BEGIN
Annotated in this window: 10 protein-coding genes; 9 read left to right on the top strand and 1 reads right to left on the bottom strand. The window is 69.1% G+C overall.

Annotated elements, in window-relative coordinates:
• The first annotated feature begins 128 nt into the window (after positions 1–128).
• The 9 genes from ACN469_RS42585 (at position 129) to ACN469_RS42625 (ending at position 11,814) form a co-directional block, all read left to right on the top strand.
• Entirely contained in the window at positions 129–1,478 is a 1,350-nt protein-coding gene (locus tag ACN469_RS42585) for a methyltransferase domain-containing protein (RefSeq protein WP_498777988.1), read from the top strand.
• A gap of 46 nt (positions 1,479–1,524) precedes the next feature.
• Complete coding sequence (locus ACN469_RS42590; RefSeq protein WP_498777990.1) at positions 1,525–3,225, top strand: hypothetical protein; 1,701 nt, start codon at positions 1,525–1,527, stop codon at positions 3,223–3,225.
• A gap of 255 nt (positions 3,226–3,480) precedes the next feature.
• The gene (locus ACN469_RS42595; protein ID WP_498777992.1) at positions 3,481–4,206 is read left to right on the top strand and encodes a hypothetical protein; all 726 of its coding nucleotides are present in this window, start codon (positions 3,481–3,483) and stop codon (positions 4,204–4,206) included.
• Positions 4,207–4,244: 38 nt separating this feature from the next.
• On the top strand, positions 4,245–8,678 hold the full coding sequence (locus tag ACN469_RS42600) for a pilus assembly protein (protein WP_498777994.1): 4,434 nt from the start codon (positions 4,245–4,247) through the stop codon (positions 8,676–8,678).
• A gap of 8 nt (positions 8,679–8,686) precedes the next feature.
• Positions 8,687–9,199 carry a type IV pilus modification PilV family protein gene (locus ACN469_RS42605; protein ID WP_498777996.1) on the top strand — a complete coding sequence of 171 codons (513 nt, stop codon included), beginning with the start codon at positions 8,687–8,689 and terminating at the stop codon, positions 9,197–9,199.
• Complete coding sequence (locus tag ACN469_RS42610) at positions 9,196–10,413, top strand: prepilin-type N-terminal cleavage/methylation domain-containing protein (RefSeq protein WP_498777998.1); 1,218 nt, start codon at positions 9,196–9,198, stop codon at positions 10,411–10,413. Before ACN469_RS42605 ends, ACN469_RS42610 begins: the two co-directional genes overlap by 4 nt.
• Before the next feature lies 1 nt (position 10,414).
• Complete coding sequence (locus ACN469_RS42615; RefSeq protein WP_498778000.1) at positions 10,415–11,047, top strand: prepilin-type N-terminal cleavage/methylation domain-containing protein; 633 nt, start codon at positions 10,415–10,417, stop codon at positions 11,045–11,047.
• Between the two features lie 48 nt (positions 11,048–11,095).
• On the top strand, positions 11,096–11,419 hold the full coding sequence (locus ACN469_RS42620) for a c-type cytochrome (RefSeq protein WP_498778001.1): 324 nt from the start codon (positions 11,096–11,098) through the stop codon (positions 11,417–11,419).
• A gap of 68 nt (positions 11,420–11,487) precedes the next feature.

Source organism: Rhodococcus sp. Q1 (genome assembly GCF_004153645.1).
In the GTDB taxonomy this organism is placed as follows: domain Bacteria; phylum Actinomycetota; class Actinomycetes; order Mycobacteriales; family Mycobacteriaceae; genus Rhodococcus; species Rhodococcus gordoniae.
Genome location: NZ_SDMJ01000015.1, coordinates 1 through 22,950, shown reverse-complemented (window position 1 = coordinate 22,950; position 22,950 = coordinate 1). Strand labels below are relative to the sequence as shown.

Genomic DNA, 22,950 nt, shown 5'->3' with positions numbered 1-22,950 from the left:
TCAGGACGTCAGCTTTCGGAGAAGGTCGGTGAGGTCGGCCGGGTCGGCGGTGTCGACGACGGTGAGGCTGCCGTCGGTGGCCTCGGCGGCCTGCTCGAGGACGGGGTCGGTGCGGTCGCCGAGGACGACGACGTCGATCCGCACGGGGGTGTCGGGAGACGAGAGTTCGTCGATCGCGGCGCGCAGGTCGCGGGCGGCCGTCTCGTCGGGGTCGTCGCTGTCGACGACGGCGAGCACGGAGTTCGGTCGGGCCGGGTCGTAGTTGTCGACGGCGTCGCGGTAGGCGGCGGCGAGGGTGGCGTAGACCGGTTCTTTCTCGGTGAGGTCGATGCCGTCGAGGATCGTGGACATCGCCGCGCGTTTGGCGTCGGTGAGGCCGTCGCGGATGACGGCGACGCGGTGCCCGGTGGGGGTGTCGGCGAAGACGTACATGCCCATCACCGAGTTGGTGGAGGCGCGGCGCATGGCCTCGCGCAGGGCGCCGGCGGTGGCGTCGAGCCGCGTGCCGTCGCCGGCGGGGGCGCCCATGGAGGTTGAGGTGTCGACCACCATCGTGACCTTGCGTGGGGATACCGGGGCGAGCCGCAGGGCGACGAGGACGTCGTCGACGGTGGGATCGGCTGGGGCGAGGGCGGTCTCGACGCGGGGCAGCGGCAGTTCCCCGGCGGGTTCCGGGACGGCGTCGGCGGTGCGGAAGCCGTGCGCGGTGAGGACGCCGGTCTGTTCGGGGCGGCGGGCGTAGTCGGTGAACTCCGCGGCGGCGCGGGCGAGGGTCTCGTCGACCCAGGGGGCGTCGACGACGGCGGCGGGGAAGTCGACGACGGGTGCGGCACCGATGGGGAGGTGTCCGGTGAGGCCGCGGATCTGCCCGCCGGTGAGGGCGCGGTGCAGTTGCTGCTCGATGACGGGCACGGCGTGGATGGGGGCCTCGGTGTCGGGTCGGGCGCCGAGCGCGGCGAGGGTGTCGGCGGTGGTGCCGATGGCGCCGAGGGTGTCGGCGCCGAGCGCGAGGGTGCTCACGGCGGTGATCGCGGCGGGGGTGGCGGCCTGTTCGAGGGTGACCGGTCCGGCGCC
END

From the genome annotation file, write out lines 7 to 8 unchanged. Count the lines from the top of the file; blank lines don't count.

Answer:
• Complete coding sequence (locus ACN469_RS42590; RefSeq protein WP_498777990.1) at positions 1,525–3,225, top strand: hypothetical protein; 1,701 nt, start codon at positions 1,525–1,527, stop codon at positions 3,223–3,225.
• A gap of 255 nt (positions 3,226–3,480) precedes the next feature.